Saturday, April 28, 2012

A Reader's Tastes

Noticed the other night in The Diary of John Quincy Adams, selections edited by Allan Nevins, entry for
September 24, 1829:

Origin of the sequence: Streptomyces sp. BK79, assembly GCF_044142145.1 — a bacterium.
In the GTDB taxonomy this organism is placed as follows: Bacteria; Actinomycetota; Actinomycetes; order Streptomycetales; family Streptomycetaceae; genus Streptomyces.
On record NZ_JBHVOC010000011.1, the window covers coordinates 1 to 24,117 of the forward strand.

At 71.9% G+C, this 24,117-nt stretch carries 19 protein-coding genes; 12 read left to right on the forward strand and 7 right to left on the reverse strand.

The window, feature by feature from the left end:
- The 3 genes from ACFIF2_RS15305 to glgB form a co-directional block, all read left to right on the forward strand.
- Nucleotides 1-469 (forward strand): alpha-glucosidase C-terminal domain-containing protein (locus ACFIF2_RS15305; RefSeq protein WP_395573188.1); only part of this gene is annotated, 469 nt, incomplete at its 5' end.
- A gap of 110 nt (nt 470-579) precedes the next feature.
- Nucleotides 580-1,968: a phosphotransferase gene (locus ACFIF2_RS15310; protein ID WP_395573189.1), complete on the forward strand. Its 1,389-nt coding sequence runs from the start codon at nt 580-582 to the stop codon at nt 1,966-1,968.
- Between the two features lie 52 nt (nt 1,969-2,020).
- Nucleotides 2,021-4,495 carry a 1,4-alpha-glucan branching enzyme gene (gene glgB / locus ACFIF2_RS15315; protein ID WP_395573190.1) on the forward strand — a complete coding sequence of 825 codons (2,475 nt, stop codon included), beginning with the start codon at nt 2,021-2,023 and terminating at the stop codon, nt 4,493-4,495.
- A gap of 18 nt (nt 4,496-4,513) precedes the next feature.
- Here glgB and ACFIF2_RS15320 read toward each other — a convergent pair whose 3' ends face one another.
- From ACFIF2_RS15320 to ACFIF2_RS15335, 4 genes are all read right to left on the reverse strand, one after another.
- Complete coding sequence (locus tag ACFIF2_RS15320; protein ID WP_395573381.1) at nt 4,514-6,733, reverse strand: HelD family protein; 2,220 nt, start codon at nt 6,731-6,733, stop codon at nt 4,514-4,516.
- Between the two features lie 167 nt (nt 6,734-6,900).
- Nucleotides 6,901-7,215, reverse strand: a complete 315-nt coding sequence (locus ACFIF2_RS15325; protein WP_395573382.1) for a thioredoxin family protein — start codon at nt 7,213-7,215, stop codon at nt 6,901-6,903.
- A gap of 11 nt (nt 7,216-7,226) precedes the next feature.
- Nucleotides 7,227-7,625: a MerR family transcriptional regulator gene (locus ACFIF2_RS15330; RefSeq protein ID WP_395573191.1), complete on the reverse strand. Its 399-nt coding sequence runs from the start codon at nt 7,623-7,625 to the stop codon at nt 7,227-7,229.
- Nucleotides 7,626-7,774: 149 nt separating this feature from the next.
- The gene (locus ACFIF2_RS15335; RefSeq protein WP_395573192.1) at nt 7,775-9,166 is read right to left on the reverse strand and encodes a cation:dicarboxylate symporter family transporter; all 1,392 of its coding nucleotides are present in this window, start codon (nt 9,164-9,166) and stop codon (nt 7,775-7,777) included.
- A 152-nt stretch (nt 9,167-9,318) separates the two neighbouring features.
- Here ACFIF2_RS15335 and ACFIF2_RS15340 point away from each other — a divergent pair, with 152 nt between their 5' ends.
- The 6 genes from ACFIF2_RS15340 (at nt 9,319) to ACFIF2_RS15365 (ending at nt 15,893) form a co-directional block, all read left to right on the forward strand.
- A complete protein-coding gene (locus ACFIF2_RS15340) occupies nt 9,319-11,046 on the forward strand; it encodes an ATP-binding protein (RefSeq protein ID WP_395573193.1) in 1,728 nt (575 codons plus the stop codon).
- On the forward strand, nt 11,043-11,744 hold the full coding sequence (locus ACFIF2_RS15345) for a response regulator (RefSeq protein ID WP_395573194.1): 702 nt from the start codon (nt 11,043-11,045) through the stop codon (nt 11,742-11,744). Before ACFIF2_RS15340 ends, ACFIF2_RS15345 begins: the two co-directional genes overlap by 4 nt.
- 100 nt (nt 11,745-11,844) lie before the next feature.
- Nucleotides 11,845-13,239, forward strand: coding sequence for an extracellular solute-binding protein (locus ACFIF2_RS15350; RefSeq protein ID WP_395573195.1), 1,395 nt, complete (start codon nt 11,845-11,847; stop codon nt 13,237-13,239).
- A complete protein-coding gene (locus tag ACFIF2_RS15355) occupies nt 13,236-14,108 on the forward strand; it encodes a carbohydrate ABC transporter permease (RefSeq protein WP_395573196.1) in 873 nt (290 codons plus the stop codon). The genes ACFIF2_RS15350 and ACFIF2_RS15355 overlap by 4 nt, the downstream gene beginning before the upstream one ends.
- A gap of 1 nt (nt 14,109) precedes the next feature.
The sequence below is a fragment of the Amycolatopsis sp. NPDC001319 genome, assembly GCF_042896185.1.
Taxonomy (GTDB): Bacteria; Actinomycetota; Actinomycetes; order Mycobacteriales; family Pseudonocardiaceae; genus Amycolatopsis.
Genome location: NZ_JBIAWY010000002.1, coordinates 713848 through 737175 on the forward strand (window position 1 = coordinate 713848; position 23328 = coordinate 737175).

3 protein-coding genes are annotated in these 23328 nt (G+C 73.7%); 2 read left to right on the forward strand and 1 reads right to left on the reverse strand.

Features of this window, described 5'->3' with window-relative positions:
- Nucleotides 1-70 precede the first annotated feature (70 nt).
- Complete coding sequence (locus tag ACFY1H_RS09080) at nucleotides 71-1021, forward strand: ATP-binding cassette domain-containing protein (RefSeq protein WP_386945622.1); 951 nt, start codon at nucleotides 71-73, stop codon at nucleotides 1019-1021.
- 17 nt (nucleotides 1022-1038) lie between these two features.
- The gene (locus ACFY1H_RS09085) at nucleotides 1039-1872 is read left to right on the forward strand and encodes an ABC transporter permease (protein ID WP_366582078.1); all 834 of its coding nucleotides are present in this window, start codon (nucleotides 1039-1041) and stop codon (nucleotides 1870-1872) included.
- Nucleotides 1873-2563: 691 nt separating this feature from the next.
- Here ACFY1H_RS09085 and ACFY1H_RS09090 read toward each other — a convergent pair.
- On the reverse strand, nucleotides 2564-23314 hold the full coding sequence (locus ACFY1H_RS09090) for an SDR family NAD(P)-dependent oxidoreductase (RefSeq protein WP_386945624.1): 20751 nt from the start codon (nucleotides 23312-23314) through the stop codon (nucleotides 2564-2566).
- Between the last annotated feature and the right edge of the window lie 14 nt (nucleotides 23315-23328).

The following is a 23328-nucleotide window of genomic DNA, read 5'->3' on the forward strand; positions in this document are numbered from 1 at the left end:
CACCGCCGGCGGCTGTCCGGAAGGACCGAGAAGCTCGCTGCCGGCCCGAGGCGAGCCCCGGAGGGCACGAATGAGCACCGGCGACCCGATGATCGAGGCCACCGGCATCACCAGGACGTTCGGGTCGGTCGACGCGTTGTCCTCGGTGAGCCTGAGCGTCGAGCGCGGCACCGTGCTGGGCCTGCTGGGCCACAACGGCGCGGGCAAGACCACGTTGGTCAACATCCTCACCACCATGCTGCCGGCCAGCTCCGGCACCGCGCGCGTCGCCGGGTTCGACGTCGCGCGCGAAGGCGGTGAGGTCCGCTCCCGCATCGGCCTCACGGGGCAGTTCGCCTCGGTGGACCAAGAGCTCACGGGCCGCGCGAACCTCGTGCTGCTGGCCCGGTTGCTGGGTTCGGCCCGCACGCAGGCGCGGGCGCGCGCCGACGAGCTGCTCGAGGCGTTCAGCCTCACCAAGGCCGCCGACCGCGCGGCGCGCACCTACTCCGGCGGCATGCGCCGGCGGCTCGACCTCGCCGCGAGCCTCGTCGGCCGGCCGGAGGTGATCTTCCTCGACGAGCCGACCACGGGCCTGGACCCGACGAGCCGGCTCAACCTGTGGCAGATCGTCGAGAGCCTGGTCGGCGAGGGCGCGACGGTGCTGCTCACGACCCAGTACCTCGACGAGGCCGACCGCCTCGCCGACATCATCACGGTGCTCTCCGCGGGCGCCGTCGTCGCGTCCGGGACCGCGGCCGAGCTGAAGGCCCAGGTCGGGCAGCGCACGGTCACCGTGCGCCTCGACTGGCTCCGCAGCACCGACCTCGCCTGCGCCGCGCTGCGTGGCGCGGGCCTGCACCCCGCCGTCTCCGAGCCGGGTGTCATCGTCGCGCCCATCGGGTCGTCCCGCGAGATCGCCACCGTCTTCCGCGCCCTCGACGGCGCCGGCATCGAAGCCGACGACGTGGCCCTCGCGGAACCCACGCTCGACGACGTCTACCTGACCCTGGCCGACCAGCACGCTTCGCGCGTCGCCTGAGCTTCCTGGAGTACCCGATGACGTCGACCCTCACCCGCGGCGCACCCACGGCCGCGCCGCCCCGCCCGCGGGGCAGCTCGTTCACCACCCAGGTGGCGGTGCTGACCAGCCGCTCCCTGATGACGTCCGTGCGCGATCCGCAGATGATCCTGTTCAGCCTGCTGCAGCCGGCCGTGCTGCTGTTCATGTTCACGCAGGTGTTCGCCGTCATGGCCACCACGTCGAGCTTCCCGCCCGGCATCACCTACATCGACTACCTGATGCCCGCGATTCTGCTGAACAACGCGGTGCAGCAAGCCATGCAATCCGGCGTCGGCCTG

In the evening I read several of Madame du Deffand's letters. It belongs probably to the effect of age upon the taste and judgment that these letters are more interesting to me than any novel. They are records of realities. In youth it was directly the reverse--fairy-tales, the Arabian Nights, fictitious adventures of every kind, delighted me. And the more there was in them of invention, the more pleasing they were. My imagination pictured them all as realities, and I dreamed of enchantments as if there was a world in which they existed. At ten years of age I read Shakspeare's Tempest, As You Like It, Merry Wives of Windsor, Much Ado About Nothing, and King Lear. The humors of Falstaff scarcely affected me at all. Bardolph and Pistol and Nym were personages quite unintelligible to me; and the lesson of Sir Hugh Evans to the boy William was too serious an affair. But the incantations of Prospero, the loves of Ferdinand and Miranda, the more than ethereal brightness of Ariel, and the worse than beastly grossness of Caliban, made for me a world of revels, and lapped me in Elysium. With these books, in a closet of my mother's bed-chamber, there was also a small edition, in two volumes, of Milton's Paradise Lost, which, I believe, I attempted ten times to read, and never could get through half a book. I might as well have attempted to read Homer before I had learnt the Greek alphabet. I was mortified, even to the shedding of solitary tears, that I could not even conceive what it was that my father and mother admired so much in that book, and yet I was ashamed to ask them an explanation. I smoked tobacco and read Milton at the same time, and from the same motive--to find out what was the recondite charm in them which gave my father so much pleasure. After making myself four or five times sick with smoking, I mastered that accomplishment, and acquired a habit which, thirty years afterwards, I had much more difficulty in breaking off. But I did not master Milton. I was nearly when I first read the Paradise Lost with delight and astonishment. but of late years I have lost the relish for fiction. I see nothing with sympathy but men, women, and children of flesh and blood.

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